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ARS Home » Midwest Area » Madison, Wisconsin » Cereal Crops Research » Research » Publications at this Location » Publication #314397

Research Project: Analysis of Phytochemical Metabolism in Oat and Barley

Location: Cereal Crops Research

Title: Quantitative trait loci associated with the tocochromanol (vitamin E) pathway in barley

item GRAEBNER, RYAN - Oregon State University
item Wise, Mitchell
item CUESTA-MARCOS, ALFONSO - Oregon State University
item GENIZA, MATTHEW - Oregon State University
item BLAKE, TOM - Montana State University
item Blake, Victoria
item BUTLER, JOSHUA - Anheuser-Busch
item Chao, Shiaoman
item HOLE, DAVID - Utah State University
item HORSLEY, RICH - North Dakota State University
item JAISWAL, PANKAJ - Oregon State University
item OBERT, DON - Limagrain Cereal Seeds
item SMITH, KEVIN - University Of Minnesota
item ULLRICH, STEPHEN - Washington State University
item HAYES, PATRICK - Oregon State University

Submitted to: PLoS ONE
Publication Type: Peer Reviewed Journal
Publication Acceptance Date: 7/1/2015
Publication Date: 7/24/2015
Citation: Graebner, R.C., Wise, M.L., Cuesta-Marcos, A., Geniza, M., Blake, T., Blake, V.C., Butler, J., Chao, S., Hole, D.J., Horsley, R., Jaiswal, P., Obert, D., Smith, K.P., Ullrich, S., Hayes, P.M. 2015. Quantitative trait loci associated with the tocochromanol (vitamin E) pathway in barley. PLoS One. 10(7): e0133767. DOI:10.1371/journal.pone.0133767.

Interpretive Summary: Interest in food barley as a source of healthful nutrition is increasing. Barley is now recognized as a significant source of soluble fiber (beta-glucans) with their associated cholesterol lowering properties. Barley is also a rich source of vitamin E and, unlike most sources, also produces each of the other seven compounds in the tocochromanol (vitamin E) family. These metabolites are produced in varying degrees in the barley crop and appear to be largely under genetic control. Thus a better understanding of the locations of the genes controlling their expression within the barley genome is essential for breeding cultivars with superior vitamin E content. This paper identifies the genetic loci of several genes specifically involved in tocochromanol biosynthesis and other regions of DNA which likely control their production (quantitative trait loci (QTL)). Using the technique of genome wide associations study (GWAS) the authors identify three chromosomes (1H, 6H and 7H) as the location for several QTLs associated with tocochromanol production. In fact, two genes coding for enzymes involved in tocochromanol biosynthesis were identified on chromosomes 6H and 7H. This is in agreement with a previously published study on barley tocochromanol production that employed a bi-parental genetic mapping approach. The impact of this work will be to facilitate breeding of barley cultivars with more desirable vitamin E composition; it also further substantiates the utility of GWAS as a tool for QTL mapping in cereal crops.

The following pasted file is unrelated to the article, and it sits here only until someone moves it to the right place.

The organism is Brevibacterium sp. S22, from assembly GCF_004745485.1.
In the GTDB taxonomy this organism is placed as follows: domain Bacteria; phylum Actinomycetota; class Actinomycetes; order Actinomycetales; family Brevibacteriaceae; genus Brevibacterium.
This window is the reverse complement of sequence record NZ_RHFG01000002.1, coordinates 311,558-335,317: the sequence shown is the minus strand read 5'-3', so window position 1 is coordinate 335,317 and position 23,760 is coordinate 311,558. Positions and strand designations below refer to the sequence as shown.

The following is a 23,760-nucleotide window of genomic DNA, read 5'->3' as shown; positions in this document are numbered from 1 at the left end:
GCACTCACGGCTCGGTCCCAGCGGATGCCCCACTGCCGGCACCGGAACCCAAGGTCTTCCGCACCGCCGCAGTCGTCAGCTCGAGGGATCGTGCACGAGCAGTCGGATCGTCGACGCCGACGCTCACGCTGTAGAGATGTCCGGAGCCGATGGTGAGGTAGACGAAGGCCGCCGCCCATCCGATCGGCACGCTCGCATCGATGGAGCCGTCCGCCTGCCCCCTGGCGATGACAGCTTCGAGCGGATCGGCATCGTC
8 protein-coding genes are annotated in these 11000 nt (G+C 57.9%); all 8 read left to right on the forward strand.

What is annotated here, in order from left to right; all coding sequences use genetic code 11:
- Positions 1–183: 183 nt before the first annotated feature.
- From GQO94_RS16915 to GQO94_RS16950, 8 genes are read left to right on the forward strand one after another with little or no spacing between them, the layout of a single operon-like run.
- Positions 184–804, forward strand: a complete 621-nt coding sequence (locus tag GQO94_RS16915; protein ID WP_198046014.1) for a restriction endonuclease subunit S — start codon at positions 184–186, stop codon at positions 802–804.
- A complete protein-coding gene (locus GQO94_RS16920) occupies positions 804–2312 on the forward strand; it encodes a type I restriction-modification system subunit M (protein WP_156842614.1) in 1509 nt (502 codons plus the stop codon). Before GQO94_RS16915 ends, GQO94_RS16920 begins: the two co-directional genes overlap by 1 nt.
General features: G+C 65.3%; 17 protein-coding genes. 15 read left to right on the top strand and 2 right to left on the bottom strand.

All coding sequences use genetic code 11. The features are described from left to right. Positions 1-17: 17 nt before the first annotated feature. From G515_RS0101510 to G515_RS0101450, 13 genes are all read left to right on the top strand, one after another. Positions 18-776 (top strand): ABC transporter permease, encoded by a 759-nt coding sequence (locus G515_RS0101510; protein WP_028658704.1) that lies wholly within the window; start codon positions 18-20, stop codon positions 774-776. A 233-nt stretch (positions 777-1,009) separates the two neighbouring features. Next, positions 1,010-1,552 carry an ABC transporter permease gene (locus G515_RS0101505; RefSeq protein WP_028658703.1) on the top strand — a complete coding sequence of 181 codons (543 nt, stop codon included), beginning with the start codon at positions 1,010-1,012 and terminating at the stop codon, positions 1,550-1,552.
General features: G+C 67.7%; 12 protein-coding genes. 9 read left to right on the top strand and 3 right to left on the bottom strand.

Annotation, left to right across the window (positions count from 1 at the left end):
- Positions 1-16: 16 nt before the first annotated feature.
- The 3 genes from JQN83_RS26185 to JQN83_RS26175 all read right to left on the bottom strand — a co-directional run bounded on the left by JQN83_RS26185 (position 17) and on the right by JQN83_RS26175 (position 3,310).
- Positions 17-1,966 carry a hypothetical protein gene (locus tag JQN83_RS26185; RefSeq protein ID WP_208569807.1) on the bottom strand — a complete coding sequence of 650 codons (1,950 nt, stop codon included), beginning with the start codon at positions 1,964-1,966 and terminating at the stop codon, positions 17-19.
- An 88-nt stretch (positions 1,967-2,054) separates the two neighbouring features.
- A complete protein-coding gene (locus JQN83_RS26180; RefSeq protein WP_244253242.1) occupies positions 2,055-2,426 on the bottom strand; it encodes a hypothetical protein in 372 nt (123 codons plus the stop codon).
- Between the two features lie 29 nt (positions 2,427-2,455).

Technical Abstract: In this study, the Genome-Wide Association Studies approach was used to detect Quantitative Trait Loci associated with tocochromanol concentrations using a panel of 1,466 barley accessions. All major tocochromanol types- alpha-, beta-, delta-, gamma-tocopherol and tocotrienol- were assayed. We found 13 single nucleotide polymorphisms associated with the concentration of one or more of these tocochromanol forms in barley, seven of which were within 2.5 cM of sequences homologous to cloned genes associated with tocochromanol production in barley and/or other plants. The discovery of these loci could aid future breeding efforts to develop barley varieties with higher tocochromanol concentrations. At current recommended daily consumption amounts, barley would not be an effective sole source of vitamin E. However, it could be an important contributor in the context of whole grains in a balanced diet.